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Julie Fowlis Live at Perthshire Amber Review

Live. Released 2011.  

BBC Review

Reassuringly relaxed and refreshingly gimmick-free live LP from the Scottish singer.

Colin Irwin 2011

Live albums tend to be pretty ropey and, more often than not, produced within an inch of their lives, touched up in the studio with additional instrumentation and technical trickery flattening the sound to such a degree the term ‘live’ is utterly negated.

This beguiling album is the antithesis of such charmlessness – a laid-back, deceptively simple collection which shows the honest craft of Julie Fowlis and her joyful acoustic band in all their persuasive intimacy. It was recorded on the opening night of Perthshire Amber in 2010, an annual festival run by singer songwriter Dougie MacLean, who makes a guest appearance duetting with Fowlis on a gorgeous Anglo/Gaelic dual language version of his song Pabay Mòr.

We get introductions, audience applause and some mesmerising interplay between the musicians (Eamon Doorley on bouzouki, Duncan Chisholm on fiddle, Tony Byrne on guitar and Martin O’Neill on bodhran). Between them, the players and onlookers emanate all the warmth and sense of wonder of what sounds like an extremely cosy night in the Highlands.

Fowlis is a remarkable success story, emerging from remote North Uist in the Western Isles to make it all the way to major European concert halls and the Radio 2 playlist, winning armfuls of awards en route, while still singing almost exclusively in Gaelic. Anyone puzzling how she managed to break into the charts with a Gaelic language version of The Beatles’ Blackbird will get a good idea listening to her sing Blackbird (or to give its new title, Lon-Dubh) here over Byrne’s intricate guitar accompaniment and Chisholm’s lonesome fiddle.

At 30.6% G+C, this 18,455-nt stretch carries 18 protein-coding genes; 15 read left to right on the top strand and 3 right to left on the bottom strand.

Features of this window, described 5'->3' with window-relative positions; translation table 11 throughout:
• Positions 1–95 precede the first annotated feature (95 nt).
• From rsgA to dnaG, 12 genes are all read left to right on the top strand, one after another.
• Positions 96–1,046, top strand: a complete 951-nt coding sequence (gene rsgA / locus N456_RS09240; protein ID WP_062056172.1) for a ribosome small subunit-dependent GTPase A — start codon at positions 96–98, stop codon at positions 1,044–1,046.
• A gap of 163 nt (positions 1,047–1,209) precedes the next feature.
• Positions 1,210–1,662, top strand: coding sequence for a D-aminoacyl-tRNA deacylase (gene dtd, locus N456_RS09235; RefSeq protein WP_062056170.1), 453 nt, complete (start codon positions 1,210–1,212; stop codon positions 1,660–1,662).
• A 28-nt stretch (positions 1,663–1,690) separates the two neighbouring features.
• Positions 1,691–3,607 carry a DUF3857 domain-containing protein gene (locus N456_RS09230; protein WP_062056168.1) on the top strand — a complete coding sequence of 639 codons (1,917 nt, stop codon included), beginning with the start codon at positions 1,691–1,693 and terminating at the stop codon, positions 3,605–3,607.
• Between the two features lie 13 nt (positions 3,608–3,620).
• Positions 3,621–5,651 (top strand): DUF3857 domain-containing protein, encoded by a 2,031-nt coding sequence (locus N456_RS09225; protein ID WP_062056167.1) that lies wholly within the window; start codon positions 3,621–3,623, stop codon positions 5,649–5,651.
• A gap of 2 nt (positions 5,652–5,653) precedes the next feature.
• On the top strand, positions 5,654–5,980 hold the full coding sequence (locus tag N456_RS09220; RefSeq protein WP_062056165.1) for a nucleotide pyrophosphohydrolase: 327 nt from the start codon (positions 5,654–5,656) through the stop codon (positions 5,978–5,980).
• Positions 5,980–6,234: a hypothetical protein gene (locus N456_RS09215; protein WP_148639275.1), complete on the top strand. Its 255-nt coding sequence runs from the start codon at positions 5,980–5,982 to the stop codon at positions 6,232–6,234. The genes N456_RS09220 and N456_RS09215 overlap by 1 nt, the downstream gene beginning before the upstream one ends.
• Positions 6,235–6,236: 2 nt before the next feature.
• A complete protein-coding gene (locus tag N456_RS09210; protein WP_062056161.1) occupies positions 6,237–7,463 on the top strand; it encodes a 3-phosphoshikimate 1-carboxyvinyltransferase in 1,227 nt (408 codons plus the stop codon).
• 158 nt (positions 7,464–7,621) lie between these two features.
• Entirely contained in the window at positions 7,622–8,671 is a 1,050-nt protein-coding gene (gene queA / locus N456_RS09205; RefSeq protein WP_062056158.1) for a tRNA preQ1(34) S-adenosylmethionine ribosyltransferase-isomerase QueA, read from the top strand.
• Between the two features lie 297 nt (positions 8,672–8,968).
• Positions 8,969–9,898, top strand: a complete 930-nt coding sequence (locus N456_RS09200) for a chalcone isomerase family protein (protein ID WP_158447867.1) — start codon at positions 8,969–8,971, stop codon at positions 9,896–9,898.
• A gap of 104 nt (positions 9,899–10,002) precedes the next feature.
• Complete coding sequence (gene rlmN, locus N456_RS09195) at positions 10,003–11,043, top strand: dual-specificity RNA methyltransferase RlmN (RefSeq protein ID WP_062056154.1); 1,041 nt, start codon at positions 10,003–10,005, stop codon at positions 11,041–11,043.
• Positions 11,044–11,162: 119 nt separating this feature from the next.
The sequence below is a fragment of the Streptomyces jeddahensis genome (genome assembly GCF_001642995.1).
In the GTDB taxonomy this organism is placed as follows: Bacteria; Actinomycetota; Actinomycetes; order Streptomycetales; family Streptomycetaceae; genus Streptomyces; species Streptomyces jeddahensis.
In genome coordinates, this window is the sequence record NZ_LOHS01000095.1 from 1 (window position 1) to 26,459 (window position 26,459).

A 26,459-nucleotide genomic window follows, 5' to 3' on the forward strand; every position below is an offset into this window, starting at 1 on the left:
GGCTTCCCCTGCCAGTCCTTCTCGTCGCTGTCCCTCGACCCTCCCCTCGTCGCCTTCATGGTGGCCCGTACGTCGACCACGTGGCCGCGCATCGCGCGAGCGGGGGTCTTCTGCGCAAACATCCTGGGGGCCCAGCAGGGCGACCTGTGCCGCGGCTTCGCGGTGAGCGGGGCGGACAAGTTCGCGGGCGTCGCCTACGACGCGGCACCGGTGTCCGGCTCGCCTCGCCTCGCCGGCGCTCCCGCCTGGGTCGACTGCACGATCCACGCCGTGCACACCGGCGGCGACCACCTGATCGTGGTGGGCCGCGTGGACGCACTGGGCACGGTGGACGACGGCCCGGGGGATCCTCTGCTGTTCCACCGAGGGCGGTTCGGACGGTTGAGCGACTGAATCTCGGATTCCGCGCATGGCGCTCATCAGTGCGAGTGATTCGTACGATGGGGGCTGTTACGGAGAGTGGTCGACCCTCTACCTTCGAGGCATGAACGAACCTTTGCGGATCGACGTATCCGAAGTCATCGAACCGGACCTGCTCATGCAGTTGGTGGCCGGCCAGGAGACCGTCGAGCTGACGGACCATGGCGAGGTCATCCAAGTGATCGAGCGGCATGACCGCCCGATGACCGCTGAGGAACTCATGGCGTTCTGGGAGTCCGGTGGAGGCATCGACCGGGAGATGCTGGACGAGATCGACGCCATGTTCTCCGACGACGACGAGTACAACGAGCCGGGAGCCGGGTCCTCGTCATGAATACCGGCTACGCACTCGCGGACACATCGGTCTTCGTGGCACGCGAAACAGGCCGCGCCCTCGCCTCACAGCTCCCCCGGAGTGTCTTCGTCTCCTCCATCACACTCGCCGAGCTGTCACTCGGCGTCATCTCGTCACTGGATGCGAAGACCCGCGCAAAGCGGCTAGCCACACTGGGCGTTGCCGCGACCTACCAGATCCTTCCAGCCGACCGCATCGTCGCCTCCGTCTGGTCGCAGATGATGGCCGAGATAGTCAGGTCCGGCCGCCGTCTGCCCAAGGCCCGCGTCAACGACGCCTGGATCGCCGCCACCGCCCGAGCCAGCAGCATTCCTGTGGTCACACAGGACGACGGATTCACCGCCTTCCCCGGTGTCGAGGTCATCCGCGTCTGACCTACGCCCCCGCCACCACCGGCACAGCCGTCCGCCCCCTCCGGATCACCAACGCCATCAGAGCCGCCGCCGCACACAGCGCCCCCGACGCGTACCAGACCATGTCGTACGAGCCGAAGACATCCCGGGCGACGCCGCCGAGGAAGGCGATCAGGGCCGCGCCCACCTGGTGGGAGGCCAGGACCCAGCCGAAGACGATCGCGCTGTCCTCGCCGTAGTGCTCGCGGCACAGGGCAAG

This stripped-down state, in fact, represents the true essence of the Fowlis appeal. She’s a beautiful singer, but there are plenty of those around and on its own this is never enough; but in conveying the gentle control she exudes on her audience delivering a chorus song like Biodh An Deoch Seo ‘N Là Mo Rùin we get a clearer picture of what lifts her apart from the crowd.

Amid spritely tune sets, a mournful Breton song and the occasional unaccompanied burst, it’s reassuringly relaxed and refreshingly gimmick-free. New converts can start here.

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